Contents • 1. goods • 1.1 Consumer Goods • 1.2 Certain types of Goods are excluded • 1.3 Movable Goods • 1.4 Software and CISG • 2. Substantive Scope • 2.1 Validity Requirements • Public Policy and Validity of the Contract • Capacity, Void, Illegal Questions • Ipso Jure & validity (by the law itself) • Features of the goods Mistakes & the Future ability of the other party to perform • National Revocation and Return Rights • 2.2 Transfer of Property • Retention Transfer of Title • 2.3 Compensation for Personal Injury and Death • 2.4 Compensation for Damage to Property
1. Goods • The object of the sales contract must be goods. • Examples from case law include machines (for example a key-cutting machines'), food (for example, mussels )," shoes, clothes, cars, jet engines," and even circus elephants . • The sale of documents, such as storage certificates or bills of lading, which "represent" the good is a sale of goods and falls under the ambit of the CISG. • Since the legal differentiation between the sale of goods performed by the delivery of documents as a substitute for the goods on one hand, and the sale of documents themselves on the other hand is not always easy for business people to establish, the CISG should be applicable for both variations
• Article 2 CISG, however, contains exceptions to the applicability of the CISG • Article 2 • This Convention does not apply to sales: • (a) of goods bought for personal, family or household use, unless the seller, at any time before or at the conclusion of the contract, neither knew nor ought to have known that the goods were bought for any such use; • (b) by auction; • (c) on execution or otherwise by authority of law; • (d) of stocks, shares, investment securities, negotiable instruments or money; • (e) of ships, vessels, hovercraft or aircraft; • (f) of electricity.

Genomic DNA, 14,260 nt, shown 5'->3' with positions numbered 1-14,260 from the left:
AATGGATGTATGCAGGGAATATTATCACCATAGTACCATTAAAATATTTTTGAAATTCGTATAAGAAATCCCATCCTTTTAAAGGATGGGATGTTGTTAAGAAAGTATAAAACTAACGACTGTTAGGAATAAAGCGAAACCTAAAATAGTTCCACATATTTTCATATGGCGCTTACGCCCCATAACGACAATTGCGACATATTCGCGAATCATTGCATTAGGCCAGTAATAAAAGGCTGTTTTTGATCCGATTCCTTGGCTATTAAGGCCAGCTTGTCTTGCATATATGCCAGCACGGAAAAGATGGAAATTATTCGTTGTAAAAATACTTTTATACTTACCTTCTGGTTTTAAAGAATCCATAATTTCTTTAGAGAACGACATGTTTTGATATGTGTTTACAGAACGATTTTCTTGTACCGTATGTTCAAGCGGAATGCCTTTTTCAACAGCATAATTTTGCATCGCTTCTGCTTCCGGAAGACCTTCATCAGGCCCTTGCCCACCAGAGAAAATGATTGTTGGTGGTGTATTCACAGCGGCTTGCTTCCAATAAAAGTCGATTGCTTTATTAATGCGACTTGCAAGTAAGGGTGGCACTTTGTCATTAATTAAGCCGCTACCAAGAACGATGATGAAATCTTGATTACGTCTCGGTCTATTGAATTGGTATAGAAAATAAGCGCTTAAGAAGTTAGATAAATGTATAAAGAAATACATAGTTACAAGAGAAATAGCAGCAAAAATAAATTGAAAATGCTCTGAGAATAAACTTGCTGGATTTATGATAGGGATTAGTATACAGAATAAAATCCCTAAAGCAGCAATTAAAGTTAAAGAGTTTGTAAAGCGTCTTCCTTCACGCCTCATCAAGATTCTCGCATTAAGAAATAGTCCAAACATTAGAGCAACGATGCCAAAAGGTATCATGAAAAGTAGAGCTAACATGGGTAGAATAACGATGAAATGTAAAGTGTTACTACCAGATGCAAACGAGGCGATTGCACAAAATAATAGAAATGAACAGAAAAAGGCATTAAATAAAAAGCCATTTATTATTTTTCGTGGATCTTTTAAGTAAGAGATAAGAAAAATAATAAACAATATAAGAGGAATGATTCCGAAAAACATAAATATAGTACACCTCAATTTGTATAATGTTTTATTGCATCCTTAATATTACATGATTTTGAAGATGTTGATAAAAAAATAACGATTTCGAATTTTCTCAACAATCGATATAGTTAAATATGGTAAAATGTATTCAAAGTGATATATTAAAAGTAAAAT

1.1 Consumer Goods • This is the most important and confusing exclusion, This exclusion avoids conflict with national consumer protection laws. A consumer good is one which is for personal, family or household use. • Therefore, the term is defined by the intended private use of the goods. However, it is a requirement that the seller knew or ought to have known that the good was for one of these uses at the time of contract formation.
1.1 Consumer Goods • Example : A German lawyer orders a desk chair on his/her law firm's letter-head from a furniture store in Strasbourg, France. The lawyer wants to use the desk chair at home which the furniture seller cannot know and should not reasonably ably be expected to know. The CISG will apply unless the fact of intended home use was specifically mentioned during contract negotiations.
E.g. EU Consumer Protection Law & CISG • EU directives concerning consumer protection use an objective consumer definition
- Spring '13
Other Related Materials
- 13 delivery of goods but a contract on intangible rights or immovable property
- Nassau Community College
- MKT 103 - Spring 2019
- additional complexity of an international sale because CISG does not deal
- Grenoble Ecole de Management
- INTERNATIO BIB3 - Winter 2015
- CISG presenation.ppt
- Erusmus University Rotterdam
- LAW MISC - Fall 2019
- Under the Convention traders in India will probably enjoy more benefits from
- National Law University, Jodhpur
- LAW MISC - Fall 2019
India's Stand on CISG.docx
- Chapter III Art 53W65 CISG has a similar structure Art 53 CISG states the
- Symbiosis International University
- BUSINESS 11 - Fall 2014